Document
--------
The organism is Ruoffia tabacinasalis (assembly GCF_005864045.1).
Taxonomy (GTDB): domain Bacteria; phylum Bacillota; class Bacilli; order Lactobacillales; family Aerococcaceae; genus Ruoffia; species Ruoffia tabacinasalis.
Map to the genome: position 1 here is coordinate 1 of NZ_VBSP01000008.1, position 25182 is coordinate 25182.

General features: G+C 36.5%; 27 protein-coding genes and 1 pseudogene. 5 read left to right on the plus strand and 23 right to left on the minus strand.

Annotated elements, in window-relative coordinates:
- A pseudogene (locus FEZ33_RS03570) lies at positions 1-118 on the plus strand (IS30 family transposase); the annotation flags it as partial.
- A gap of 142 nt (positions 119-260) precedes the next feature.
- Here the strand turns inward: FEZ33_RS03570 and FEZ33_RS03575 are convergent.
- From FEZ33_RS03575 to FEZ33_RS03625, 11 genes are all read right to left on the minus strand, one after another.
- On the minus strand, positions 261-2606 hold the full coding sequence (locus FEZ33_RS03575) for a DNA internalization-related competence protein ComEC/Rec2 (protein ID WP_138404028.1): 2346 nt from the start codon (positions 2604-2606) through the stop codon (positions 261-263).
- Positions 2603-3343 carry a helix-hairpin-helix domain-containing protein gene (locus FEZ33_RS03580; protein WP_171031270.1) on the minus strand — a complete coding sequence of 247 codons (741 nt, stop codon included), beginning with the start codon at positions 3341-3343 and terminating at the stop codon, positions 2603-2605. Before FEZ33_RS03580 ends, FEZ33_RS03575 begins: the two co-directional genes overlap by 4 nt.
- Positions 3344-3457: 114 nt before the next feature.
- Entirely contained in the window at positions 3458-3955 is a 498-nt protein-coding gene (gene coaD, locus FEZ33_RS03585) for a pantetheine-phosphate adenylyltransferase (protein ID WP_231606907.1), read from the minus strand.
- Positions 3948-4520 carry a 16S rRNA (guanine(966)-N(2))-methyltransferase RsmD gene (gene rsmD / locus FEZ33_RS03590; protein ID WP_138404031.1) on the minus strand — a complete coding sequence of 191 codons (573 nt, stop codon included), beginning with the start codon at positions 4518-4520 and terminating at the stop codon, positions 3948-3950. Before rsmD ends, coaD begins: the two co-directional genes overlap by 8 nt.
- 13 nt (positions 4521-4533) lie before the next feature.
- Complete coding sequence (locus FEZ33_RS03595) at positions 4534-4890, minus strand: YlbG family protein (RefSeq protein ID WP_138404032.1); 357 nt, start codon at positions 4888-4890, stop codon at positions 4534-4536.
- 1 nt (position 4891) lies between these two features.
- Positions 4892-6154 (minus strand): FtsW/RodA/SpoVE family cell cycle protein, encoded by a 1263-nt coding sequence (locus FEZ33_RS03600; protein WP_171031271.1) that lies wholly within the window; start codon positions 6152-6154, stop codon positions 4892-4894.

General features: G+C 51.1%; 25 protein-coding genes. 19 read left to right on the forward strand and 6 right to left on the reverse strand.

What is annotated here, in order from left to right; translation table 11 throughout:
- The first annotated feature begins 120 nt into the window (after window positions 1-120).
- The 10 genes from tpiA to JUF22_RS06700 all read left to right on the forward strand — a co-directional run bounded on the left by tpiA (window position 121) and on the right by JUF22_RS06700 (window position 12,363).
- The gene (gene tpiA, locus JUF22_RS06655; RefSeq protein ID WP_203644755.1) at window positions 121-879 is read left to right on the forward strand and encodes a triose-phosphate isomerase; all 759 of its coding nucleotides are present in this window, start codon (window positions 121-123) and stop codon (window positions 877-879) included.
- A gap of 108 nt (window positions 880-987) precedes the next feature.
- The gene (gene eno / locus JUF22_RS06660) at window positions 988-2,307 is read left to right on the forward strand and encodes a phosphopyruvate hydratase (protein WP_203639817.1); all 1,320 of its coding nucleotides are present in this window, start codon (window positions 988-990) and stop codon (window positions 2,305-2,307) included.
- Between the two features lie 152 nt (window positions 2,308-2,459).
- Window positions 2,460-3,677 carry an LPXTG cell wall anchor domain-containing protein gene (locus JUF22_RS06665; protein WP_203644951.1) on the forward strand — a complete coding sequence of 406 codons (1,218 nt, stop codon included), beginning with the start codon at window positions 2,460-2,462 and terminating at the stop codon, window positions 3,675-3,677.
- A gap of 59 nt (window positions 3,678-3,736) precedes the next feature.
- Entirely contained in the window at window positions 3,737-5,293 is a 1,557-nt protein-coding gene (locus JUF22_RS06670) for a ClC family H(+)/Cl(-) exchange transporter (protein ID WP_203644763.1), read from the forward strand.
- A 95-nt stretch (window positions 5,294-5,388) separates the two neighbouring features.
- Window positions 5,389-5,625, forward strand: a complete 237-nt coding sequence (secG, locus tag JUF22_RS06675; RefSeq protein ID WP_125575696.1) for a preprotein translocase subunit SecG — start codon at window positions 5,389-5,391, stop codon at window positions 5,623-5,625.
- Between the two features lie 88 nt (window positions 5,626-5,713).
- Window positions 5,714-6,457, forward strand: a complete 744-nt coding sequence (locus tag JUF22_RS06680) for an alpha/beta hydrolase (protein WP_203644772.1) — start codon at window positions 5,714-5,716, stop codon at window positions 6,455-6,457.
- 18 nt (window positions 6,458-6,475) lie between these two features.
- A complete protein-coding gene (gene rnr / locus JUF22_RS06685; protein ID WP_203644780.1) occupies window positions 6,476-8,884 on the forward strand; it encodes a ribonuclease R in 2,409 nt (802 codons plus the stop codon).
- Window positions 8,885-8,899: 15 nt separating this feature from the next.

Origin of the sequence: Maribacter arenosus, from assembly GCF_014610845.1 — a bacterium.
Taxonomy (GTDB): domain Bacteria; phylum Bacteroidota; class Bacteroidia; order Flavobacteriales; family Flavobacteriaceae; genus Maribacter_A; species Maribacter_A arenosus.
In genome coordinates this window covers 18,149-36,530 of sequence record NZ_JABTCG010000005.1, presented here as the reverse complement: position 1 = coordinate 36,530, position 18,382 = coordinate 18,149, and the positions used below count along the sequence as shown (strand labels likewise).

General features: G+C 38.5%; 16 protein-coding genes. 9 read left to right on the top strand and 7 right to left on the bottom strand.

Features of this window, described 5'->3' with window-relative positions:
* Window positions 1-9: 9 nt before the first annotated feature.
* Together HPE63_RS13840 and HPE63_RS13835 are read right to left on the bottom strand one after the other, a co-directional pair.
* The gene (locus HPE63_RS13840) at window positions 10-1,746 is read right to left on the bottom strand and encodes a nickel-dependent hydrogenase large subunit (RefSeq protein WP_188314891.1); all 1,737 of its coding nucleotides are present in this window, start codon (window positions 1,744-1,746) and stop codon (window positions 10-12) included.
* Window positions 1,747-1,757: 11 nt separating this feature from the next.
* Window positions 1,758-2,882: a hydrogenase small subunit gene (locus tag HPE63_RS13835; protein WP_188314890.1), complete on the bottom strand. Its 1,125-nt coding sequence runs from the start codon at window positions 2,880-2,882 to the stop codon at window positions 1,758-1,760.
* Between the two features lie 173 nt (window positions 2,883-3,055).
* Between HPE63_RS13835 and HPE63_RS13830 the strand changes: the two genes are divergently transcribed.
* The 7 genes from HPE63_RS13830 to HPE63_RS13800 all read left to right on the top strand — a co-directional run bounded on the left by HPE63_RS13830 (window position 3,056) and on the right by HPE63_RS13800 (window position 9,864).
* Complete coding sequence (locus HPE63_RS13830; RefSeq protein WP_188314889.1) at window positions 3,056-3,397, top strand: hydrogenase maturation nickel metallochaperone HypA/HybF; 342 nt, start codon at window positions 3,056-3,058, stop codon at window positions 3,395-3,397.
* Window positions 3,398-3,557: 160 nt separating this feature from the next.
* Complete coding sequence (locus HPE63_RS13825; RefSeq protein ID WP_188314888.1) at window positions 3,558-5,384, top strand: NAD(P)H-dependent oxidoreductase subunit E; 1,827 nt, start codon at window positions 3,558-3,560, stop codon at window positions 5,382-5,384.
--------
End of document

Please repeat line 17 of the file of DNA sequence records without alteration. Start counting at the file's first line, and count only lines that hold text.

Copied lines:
- 1 nt (position 4891) lies between these two features.